There are exciting plans in the pipeline for Grosvenor Square to enhance its role in the community, create a beautiful green space and increase biodiversity

By Charlotte Pasha

A historic square that has been at the heart of Mayfair since the 1700s is set for a major redevelopment, with Grosvenor pledging to put biodiversity and public consultation at the heart of the new project.

“The square was laid out when Mayfair was first built in the 1720s and it went from being private to public after the war in 1946, with management going back to Grosvenor in 2018,” says project director Ed Green. “We’ve long felt it hasn’t been working hard enough for the community.”

While many use Grosvenor Square as a “cut through”, Grosvenor is hopeful the changes will increase “dwell time” so people will appreciate the square as a peaceful haven amid the usual hustle and bustle of London.

The redesign involved Grosvenor launching a competition with architecture practice Tonkin Liu, with its award-winning portfolio, taking on the project. “We wanted to attract architects and designers beyond those we usually work with but, crucially, we wanted to choose a team, not a scheme,” says Green.

“We polled 1,000 people and, through that and taking advice, we wrote a brief which teams then responded to. But the brief is very much a jumping-off point.”

Currently, there is no final design for the development. A series of public consultations between residents, local workers and stakeholders will now take place to highlight priorities for those who have an interest in the square.

“On March 7 and 10, we held ‘meet the designer events’ and we really wanted to hear from as many people as possible. We want people to be able to participate in the development design process.”

This summer – hopefully, once the Coronavirus crisis is over – will see a series of workshops and other ways for people to further have their say.

For Tonkin Liu’s part, it is no less extensive. “We did many collective brainstorming sessions on an open table,” says director Anna Liu. “Our process is called ‘Asking Looking Playing Making’, which begins by asking questions about the brief – the place, time and people. We also made rough physical models in plasticine, paper and sticks. The design process is both analytical and intuitive, requiring the working together of hands, minds and hearts.”

The goal, says Green, is to enhance the square’s role in the Mayfair community, create a beautiful green space and increase biodiversity. It also includes restoring a sense of the history of the square.

“Grosvenor Square was one of the first examples of a developer using green space as a hook to drive property values – it was a celebration of horticulture,” he says. “Before, squares were all about cobbles and hard surfaces, and this was more about countryside in the city.

“Over the years it’s had different layouts but has always had a sense of being a celebration of horticulture at heart. That changed after the war. The Roosevelt Act made the square public and the memorials and its relevance to America proliferated. During the war it was Little America, with the naval command and other military buildings in the square. That’s an important part of its history, but not the only part. We want to undo the layers and really look at biodiversity.”

Liu says she has enjoyed immersing herself in the square’s rich history. “We love that its origin was a visionary, bold move to bring a piece of the countryside into the city, and the multiple iterations it went through to adapt to subsequent periods. It was a very formal garden for people to stroll and take in fresh air. Globally, the London squares have come to personify London’s heritage. As a series of networked urban lungs, they are the very essence of generosity, sharing and community, with a sharing of space, sunlight, light, views and a cut of the sky above.”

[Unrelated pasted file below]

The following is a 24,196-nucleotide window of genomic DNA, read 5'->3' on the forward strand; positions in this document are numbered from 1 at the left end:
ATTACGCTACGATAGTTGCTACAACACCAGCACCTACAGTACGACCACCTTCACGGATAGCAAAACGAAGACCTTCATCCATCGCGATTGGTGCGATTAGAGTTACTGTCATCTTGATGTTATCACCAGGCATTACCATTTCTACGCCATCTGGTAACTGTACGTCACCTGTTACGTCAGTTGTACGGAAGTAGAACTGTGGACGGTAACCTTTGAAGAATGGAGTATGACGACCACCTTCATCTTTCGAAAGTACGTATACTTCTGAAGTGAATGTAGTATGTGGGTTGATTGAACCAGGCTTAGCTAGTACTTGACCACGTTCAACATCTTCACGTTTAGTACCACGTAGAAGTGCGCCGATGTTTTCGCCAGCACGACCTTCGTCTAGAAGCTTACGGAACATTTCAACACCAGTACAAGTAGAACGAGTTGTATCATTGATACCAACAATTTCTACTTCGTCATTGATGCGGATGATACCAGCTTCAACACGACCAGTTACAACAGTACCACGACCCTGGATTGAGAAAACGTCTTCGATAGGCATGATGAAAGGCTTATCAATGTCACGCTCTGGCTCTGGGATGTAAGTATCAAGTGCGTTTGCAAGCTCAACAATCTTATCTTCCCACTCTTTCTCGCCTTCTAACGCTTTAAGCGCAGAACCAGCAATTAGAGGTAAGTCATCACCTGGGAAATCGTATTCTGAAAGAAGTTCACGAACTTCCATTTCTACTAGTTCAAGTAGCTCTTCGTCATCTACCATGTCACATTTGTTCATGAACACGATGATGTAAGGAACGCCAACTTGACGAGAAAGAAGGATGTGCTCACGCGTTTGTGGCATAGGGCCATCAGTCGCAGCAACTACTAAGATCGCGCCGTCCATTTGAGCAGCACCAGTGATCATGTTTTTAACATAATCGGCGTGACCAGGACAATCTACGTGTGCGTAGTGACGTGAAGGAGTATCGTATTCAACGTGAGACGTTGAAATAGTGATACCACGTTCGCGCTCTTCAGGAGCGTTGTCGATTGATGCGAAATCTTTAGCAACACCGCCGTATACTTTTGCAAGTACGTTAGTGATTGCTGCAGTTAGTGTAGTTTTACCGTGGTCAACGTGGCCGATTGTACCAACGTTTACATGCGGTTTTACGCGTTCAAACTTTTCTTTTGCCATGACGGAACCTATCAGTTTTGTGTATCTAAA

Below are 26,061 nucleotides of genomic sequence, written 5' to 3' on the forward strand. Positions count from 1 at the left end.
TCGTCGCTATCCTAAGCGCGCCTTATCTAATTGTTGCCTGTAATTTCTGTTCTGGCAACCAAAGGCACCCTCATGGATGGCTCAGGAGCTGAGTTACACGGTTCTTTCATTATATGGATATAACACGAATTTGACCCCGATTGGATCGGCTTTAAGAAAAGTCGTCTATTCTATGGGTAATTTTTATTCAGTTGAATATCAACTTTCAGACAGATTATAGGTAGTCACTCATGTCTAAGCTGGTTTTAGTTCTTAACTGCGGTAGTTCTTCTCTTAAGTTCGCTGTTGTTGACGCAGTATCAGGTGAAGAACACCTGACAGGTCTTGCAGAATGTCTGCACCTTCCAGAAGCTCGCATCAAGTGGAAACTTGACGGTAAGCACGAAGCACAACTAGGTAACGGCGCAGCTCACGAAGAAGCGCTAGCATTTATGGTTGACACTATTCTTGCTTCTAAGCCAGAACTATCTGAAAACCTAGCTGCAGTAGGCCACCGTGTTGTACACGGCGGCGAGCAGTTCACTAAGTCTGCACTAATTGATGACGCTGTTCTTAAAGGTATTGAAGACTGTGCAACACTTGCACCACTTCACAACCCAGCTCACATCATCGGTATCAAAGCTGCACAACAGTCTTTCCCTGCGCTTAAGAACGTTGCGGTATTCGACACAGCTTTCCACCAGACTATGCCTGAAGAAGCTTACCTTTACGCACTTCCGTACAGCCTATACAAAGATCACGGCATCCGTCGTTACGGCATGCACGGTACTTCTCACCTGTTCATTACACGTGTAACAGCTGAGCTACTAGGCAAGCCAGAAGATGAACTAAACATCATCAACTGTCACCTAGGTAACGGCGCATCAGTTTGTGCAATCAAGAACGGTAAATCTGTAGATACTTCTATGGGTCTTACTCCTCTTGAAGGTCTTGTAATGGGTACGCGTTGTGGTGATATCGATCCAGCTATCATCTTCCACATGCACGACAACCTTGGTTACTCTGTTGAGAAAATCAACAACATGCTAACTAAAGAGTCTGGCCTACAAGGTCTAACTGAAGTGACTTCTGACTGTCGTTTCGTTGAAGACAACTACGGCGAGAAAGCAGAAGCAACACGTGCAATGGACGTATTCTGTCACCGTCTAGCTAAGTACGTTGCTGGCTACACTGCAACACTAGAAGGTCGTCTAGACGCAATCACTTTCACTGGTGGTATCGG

Creating a more ecologically rich and biodiverse landscape with ecological and social benefit is important, says Green, so that people who use it will get more from it, and more people will use it. Physical and mental health and social cohesiveness are at the heart of the project, he adds, and, of course, sustainability relates to every element of the design.

“Grosvenor has 2030 and 2050 green goals which are quite ambitious. The carbon used to do the work itself is something we’re considering, so we’re thinking of sustainably-sourced and recycled materials.”

Liu agrees. “Sustainability is central to the design. Excellence in design is sustainable, where all elements work together as a whole and none are gratuitous or wasted. Sustainability is about designing for longevity, for our future generations. We’ve got to answer not only the issues of our time but also what we can foresee for the future, environmentally and socially.

“We strive to create a strong and enduring identity for the community, and an optimum design crafted from the least material. We also actively integrate all the elements: sunlight, heat, wind, rain into our designs in environmentally-efficient and delightful ways.”

As for who will use the square, Liu sees it being as “for everyone, at different times. The more loved a space is, the safer and better it will be. People will naturally negotiate around each other over the hours of the day, the days of the week, the months of the year. Passionate local community champions, Londoners, global citizens – of all ages”.

I ask Liu what she imagines the square will look like when finished. “It should inspire a sense of wonder, make you ask questions and take your breath away!”

 

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